• See additional guidance from the National Recreation and Park Association and the National Golf Course Owners Association
Are houses of worship allowed to hold services in Phase 2?
  • The mass gathering limit and other requirements of North Carolina’s Phase 2 Executive Order No. 141 do not apply to worship, religious, and spiritual gatherings, funeral ceremonies, wedding ceremonies, and other activities constituting the exercise of First Amendment rights. Individuals are encouraged to follow the Three Ws to reduce the chance of spreading COVID-19.
Are weddings and funerals allowed to be held in Phase 2?
  • Even though there is no mass gathering cap on the people who may attend a wedding or funeral ceremony, receptions or visitations before or after weddings and funerals are subject to the mass gathering limit. Individuals are encouraged to follow the Three Ws to reduce the chance of spreading COVID-19.
What requirement do open restaurants need to follow during Phase 2?
  • All open restaurants must do the following:
    • Limit customers in indoor and outdoor seating areas to the Emergency Maximum Occupancy limit;
    • Limit customers at tables so that no more than ten people shall be seated together at the same table. More than ten people may sit together at the same table, however, if they are members of the same household;
    • Ensure that customers sitting at a table are not within six feet of any customers sitting at another table (as shown in the diagram below), and ensuring that customers at counters are separated by six feet;
    • Post the Emergency Maximum Occupancy in a noticeable place;
    • Post signs reminding customers and workers about social distancing (staying at least six feet away from others) and requesting that people who have been sick with a fever and/or cough not enter;
    • Conduct daily symptom screening of workers, using a standard interview questionnaire of symptoms, before workers enter the workplace;
    • Immediately isolate and remove sick workers;
    • Perform frequent and routine environmental cleaning and disinfection of high-touch areas with an EPA-approved disinfectant for SARS-CoV-2 (the virus that causes COVID-19);
    • Increase disinfection during peak times or high customer density times, and disinfect all shared objects (e.g., dining tables, booths, counters, payment terminals, tables, countertops/bars, receipt trays, condiment holders, and reusable menus) between each use;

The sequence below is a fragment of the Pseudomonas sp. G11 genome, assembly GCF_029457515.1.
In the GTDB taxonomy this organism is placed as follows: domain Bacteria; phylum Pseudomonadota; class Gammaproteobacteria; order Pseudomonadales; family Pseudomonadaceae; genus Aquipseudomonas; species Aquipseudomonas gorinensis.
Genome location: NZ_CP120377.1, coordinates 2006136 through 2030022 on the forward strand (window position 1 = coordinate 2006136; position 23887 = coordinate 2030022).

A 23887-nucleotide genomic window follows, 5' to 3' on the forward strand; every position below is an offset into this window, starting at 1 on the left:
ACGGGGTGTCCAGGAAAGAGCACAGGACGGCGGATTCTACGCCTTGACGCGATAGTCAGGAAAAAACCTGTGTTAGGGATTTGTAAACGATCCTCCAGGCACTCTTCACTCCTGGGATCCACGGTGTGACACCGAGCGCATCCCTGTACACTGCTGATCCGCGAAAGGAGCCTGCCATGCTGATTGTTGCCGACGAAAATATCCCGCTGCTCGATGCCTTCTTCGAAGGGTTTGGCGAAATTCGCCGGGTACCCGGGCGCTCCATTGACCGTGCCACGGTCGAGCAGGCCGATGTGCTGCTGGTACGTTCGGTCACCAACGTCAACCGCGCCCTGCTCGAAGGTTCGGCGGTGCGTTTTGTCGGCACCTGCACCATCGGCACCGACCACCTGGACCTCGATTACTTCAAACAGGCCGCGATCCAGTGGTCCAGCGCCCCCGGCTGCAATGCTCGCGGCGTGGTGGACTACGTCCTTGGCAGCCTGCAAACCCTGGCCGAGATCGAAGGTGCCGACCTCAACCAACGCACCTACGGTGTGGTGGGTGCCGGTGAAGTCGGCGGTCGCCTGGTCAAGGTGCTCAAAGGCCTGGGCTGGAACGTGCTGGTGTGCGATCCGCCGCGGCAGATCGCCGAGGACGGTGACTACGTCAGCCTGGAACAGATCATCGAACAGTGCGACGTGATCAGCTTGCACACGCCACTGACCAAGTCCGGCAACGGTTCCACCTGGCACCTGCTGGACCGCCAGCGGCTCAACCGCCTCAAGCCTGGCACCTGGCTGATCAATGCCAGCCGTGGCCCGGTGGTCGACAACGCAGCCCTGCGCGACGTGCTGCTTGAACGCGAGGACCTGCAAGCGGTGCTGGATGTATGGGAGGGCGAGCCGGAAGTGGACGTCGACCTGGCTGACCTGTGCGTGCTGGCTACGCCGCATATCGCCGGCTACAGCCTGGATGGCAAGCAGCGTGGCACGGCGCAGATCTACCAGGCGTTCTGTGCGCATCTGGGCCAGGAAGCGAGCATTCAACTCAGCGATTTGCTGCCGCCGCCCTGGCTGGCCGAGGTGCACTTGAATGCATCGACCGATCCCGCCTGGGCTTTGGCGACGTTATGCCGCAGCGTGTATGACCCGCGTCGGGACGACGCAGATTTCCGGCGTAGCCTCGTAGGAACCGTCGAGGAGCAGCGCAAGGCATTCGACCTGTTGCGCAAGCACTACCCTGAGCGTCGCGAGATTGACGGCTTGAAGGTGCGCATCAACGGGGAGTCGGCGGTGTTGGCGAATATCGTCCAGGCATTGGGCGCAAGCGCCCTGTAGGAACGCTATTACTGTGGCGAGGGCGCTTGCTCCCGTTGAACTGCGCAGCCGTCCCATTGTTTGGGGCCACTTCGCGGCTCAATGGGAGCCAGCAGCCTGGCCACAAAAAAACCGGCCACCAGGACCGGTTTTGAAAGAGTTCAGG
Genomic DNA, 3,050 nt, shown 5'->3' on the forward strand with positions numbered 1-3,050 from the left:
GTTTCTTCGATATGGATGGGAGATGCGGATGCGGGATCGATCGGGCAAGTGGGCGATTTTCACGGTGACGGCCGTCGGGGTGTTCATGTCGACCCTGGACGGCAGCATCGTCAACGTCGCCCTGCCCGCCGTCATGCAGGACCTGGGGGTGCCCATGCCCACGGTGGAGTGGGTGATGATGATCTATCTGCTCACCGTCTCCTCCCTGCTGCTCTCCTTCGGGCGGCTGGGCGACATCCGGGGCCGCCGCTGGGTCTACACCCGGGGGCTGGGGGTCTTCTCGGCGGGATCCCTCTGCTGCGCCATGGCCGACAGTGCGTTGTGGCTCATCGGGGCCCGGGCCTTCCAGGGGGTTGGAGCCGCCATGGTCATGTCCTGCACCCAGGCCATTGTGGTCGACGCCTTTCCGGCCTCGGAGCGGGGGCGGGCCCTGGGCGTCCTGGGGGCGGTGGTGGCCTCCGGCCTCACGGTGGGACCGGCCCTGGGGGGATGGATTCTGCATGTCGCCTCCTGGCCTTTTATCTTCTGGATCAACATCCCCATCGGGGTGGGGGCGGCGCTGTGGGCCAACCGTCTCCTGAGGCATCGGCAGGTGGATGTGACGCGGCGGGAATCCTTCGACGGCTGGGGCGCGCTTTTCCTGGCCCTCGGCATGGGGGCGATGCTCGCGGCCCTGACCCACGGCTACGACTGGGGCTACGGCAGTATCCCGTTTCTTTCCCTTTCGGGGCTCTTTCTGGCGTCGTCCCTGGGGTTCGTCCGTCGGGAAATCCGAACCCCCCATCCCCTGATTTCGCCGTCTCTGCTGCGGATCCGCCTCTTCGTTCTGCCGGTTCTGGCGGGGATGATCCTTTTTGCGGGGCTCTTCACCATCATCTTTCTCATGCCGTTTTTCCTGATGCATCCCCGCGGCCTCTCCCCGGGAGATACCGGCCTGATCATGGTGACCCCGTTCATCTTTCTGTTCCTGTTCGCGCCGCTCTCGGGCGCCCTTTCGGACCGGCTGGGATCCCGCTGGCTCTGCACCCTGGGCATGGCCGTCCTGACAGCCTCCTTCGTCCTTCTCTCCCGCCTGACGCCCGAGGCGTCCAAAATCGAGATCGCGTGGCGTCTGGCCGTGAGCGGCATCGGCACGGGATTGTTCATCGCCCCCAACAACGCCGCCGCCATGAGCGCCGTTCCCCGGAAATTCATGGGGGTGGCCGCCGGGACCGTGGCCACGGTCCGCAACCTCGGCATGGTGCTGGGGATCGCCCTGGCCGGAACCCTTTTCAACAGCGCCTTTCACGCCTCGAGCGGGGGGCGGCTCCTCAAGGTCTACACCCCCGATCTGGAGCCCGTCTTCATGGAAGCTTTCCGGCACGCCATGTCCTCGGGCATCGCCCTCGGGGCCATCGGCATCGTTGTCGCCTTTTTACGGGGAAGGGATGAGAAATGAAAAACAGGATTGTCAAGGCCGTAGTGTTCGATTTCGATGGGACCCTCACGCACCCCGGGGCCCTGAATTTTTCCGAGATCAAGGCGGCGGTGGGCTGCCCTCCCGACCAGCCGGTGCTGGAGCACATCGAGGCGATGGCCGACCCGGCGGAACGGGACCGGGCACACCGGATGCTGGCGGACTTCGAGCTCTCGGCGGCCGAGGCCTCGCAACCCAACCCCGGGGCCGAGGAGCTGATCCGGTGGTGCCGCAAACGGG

• Promote frequent use of hand-washing and hand sanitizer for wait staff and food service staff throughout the shift and upon reporting to work. Hand washing must at least meet the requirements specified in the North Carolina Food Code Manual; and
    • Mark six (6) feet of spacing in lines at high-traffic areas for customers, such as a cash register or place where customers wait to be seated at their table. Face coverings for employees and customers are strongly encouraged. People sitting at a table do not need to be members of the same household. This Executive Order does not require servers and wait staff to stay six feet away from customers. All types of restaurants may open in Phase 2, including, but not limited to, cafeterias, food halls, dining halls, food courts, and food kiosks. This includes not only free-standing locations but also locations within other businesses or facilities, including airports, shopping centers, educational institutions, or private clubs where food and beverages are permitted to be consumed on premises.
How is Emergency Maximum Occupancy calculated for restaurants during Phase 2?
  • Emergency Maximum Occupancy for restaurants is the lowest number produced by applying the following three tests:
    • Fifty percent of stated fire capacity (or, for spaces without a stated fire capacity, no more than twelve customers for every 1,000 square feet of the location’s total square footage, including the parts of the location that are not accessible to customers or guests).
    • Limiting the number of people in the space so that everyone can stay six feet apart.
    • People sitting at a table must not be within six feet of any customers sitting at another table. Moreover, each group of customers sitting at a counter should be separated from other groups by six feet. If the restaurant expands beyond its existing space, for instance, an approved expansion onto a sidewalk or parking lot, then that expansion space would be counted when making the Emergency Maximum Occupancy calculation.
How Can I Speak with Someone About My Coronavirus Questions?

How Can I Speak with Someone About My Coronavirus Questions?

Questions about My Personal Health

If you suspect you have coronavirus symptoms, contact your primary medical provider first to determine if your symptoms warrant a test and if they provide tests. Contact Public Health if you need assistance locating a provider to test.

Local and State Public Health Call Lines

The County is operating a joint information center with a Public Health Call Line and email to answer coronavirus questions and assist residents and visitors with testing locations.

Brunswick County Public Health Call Line and Email Information
Community Care of North Carolina’s COVID-19 Triage Plus (Available 7 a.m. to 11 p.m. daily)

CCNC’s COVID-19 Triage Plus is a toll-free helpline aimed at answering patients’ COVID-19 questions and helping them find the care they need. COVID-19 Triage Plus staff are local, NC-licensed RNs experienced in care management who will assist any North Carolina resident regardless of insurance coverage or lack of coverage. Through an agreement with the NC Department of Health and Human Services, CCNC will staff this helpline from 7 a.m. to 11 p.m., seven days a week.

  • COVID-19 Triage Plus Patient Information and Support Line: 1.877.490.6642